Greek-Australian tennis star Thanasi Kokkinakis has expressed his joy of becoming an uncle after his sister gave birth.
Kokkinakis became an uncle to Aphrodite Delilah de Souza after his sister Christina gave birth last week, and the tennis player was more than happy to share photos on his Instagram account on Friday night.
He also commented three love heart emojis on his sister’s baby reveal post.
Earlier this month, Kokkinakis and his Australian Davis Cup teammates were finally paid for reaching the final of the competition - more than two months late.
Between them, Alex de Minaur, Kokkinakis, Jason Kubler, Jordan Thompson and reigning Wimbledon doubles champions Max Purcell and Matt Ebden were owed some $US1.885 million ($A2.718m).
Australia made the final of the prestigious teams’ event for the first time in 19 years, losing to Canada in the title decider in Malaga on November 27.
But the players were growing increasingly agitated at not being paid until Friday, February 10, almost two and a half months after the final.
While the players were reluctant to speak out publicly, behind the scenes they were known to be frustrated and beginning to lose patience after being repeatedly promised payment but not receiving it.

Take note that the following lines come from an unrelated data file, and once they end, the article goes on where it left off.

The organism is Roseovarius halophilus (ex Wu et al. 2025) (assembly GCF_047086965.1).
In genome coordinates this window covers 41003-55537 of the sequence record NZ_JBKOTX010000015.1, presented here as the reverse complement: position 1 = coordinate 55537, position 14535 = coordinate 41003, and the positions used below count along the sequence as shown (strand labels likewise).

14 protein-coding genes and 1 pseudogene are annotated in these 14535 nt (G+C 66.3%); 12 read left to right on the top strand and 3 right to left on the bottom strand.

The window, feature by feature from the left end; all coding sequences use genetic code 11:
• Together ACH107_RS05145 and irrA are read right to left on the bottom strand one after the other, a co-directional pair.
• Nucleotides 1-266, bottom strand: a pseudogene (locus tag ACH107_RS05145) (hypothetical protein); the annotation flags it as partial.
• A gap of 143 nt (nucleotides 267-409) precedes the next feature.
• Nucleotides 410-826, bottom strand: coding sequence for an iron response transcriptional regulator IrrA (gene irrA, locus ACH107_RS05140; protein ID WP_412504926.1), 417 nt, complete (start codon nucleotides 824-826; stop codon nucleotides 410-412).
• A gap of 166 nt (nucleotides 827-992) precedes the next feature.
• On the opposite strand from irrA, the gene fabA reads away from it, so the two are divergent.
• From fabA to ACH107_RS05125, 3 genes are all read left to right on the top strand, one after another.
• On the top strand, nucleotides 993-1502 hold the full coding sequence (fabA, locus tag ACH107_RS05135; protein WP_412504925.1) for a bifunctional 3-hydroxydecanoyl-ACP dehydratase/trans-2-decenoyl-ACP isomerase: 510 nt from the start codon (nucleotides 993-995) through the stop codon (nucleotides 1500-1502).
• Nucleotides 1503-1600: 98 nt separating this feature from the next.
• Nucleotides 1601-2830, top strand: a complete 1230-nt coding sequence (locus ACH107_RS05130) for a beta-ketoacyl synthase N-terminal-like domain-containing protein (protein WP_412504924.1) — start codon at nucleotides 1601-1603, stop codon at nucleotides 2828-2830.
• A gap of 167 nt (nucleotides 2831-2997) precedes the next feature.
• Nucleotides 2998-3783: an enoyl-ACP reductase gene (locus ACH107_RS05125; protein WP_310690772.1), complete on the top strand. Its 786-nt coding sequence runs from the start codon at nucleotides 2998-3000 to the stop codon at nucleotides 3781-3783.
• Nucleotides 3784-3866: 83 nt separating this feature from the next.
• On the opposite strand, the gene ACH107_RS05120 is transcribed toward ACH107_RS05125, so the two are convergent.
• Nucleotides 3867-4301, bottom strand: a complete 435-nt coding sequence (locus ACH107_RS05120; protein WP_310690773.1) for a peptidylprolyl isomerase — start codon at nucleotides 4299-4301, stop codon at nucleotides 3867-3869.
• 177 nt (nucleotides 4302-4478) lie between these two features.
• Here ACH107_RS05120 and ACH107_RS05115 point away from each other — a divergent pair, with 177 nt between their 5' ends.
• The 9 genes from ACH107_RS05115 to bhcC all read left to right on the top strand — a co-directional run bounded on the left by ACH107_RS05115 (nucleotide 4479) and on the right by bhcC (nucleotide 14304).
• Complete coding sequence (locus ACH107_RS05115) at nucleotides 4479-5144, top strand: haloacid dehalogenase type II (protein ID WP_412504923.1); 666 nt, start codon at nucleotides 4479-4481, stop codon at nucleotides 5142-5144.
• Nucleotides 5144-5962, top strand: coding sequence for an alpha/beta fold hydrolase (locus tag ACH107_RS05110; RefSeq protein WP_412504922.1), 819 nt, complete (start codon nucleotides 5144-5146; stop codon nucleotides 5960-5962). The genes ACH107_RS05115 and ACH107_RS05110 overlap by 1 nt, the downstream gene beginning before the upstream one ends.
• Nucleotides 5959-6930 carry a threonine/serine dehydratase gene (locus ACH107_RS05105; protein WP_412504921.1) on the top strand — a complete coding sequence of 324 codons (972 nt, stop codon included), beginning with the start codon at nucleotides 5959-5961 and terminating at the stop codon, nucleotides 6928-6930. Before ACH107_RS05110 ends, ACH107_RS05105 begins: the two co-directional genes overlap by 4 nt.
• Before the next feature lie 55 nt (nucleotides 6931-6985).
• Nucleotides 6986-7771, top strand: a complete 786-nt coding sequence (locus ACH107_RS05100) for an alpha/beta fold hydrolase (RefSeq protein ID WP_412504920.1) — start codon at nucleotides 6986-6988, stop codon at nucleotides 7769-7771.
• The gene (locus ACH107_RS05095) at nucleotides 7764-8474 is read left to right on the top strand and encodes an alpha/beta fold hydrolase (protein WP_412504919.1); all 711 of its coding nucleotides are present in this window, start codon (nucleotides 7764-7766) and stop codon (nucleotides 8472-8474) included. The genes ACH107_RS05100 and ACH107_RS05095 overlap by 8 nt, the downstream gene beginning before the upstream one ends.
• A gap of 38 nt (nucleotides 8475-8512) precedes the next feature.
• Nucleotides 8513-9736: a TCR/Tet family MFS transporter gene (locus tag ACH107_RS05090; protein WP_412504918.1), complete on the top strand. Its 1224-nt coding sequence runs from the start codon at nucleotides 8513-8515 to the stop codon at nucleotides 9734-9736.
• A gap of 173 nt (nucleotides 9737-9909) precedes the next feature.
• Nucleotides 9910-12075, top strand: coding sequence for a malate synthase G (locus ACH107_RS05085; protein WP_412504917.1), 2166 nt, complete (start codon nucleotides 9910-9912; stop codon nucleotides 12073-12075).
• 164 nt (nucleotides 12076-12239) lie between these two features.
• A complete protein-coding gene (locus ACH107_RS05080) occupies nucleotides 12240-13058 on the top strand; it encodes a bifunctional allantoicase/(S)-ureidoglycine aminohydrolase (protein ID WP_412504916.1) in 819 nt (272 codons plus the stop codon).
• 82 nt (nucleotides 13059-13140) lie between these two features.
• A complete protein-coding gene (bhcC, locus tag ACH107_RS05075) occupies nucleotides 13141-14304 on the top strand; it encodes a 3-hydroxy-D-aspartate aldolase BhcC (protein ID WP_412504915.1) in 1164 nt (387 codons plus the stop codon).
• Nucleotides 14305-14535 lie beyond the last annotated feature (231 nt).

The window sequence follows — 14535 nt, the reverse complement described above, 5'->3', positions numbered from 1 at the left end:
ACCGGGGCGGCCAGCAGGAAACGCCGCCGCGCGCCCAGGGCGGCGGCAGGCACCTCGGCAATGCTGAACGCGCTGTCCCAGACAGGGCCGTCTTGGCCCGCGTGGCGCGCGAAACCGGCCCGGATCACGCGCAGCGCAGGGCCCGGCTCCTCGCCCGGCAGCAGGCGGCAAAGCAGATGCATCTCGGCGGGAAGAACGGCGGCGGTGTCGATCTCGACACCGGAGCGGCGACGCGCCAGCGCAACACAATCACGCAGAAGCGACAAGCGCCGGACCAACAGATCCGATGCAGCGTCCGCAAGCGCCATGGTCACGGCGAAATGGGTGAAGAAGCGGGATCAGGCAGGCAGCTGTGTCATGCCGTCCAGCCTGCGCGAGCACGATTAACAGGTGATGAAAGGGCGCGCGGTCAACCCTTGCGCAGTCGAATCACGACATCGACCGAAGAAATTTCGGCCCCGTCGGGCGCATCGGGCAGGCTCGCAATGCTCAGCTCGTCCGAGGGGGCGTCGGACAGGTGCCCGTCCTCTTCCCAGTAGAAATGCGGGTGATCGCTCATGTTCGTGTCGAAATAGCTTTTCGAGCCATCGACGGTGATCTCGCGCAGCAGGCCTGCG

It’s understood the ITF was ultimately responsible for the prize money.
But the ITF’s decision last month to end its lucrative partnership with former Barcelona soccer player Gerard Pique’s Kosmos group five years into a 25-year, $US3 billion ($A4.33 billion) agreement may have complicated matters.
That deal was unveiled in 2018 amid much fanfare over promises to deliver “long-term benefits” for fans and all stakeholders of the game.
The Grand Slam board released a statement on January 27 saying all four majors would make it a priority to safeguard the Davis Cup and that it had financial contingencies in place and would operate the competition’s qualifiers and finals as scheduled.
The quarter-finals through to the finals will again take place in Malaga, Spain, in November.
“Protecting the heritage of the sport and safeguarding major teams competitions such as the Davis Cup and Billie Jean King Cup is a priority for the global tennis community and will appropriately get the Grand Slams’ full attention,” the Grand Slam board said.
“We believe there is an opportunity to engage in further discussions with the ITF and ATP regarding the future of the Davis Cup competition with the ambition of seeing it restored to a premier event with an optimal format and place in the calendar that benefits players, fans and the sport overall.”